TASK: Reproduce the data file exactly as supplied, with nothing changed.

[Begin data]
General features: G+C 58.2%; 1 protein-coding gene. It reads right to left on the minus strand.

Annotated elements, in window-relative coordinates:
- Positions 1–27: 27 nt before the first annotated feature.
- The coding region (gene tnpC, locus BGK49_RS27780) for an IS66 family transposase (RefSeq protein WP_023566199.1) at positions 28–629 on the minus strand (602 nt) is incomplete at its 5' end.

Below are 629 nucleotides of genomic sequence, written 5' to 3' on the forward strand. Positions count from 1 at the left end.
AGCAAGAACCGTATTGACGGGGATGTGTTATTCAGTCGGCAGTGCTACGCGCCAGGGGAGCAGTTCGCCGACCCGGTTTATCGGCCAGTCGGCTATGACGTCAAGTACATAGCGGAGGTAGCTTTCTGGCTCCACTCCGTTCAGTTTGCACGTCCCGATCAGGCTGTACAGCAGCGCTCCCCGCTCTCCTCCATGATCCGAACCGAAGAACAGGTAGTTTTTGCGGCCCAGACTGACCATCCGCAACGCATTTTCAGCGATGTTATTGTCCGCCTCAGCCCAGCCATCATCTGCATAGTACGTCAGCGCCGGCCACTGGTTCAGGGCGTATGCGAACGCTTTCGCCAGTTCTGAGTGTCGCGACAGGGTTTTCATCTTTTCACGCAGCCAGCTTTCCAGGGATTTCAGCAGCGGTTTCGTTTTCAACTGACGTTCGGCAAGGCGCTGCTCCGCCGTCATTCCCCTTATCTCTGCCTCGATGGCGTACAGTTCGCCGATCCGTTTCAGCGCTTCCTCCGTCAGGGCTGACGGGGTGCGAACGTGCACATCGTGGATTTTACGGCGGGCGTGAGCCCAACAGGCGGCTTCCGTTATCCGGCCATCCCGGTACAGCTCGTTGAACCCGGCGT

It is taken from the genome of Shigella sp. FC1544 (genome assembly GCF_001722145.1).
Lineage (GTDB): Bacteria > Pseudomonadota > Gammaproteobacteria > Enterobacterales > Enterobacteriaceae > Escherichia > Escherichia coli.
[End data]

General features: G+C 58.2%; 1 protein-coding gene. It reads right to left on the minus strand.

Annotated elements, in window-relative coordinates:
- Positions 1–27: 27 nt before the first annotated feature.
- The coding region (gene tnpC, locus BGK49_RS27780) for an IS66 family transposase (RefSeq protein WP_023566199.1) at positions 28–629 on the minus strand (602 nt) is incomplete at its 5' end.

Below are 629 nucleotides of genomic sequence, written 5' to 3' on the forward strand. Positions count from 1 at the left end.
AGCAAGAACCGTATTGACGGGGATGTGTTATTCAGTCGGCAGTGCTACGCGCCAGGGGAGCAGTTCGCCGACCCGGTTTATCGGCCAGTCGGCTATGACGTCAAGTACATAGCGGAGGTAGCTTTCTGGCTCCACTCCGTTCAGTTTGCACGTCCCGATCAGGCTGTACAGCAGCGCTCCCCGCTCTCCTCCATGATCCGAACCGAAGAACAGGTAGTTTTTGCGGCCCAGACTGACCATCCGCAACGCATTTTCAGCGATGTTATTGTCCGCCTCAGCCCAGCCATCATCTGCATAGTACGTCAGCGCCGGCCACTGGTTCAGGGCGTATGCGAACGCTTTCGCCAGTTCTGAGTGTCGCGACAGGGTTTTCATCTTTTCACGCAGCCAGCTTTCCAGGGATTTCAGCAGCGGTTTCGTTTTCAACTGACGTTCGGCAAGGCGCTGCTCCGCCGTCATTCCCCTTATCTCTGCCTCGATGGCGTACAGTTCGCCGATCCGTTTCAGCGCTTCCTCCGTCAGGGCTGACGGGGTGCGAACGTGCACATCGTGGATTTTACGGCGGGCGTGAGCCCAACAGGCGGCTTCCGTTATCCGGCCATCCCGGTACAGCTCGTTGAACCCGGCGT

It is taken from the genome of Shigella sp. FC1544 (genome assembly GCF_001722145.1).
Lineage (GTDB): Bacteria > Pseudomonadota > Gammaproteobacteria > Enterobacterales > Enterobacteriaceae > Escherichia > Escherichia coli.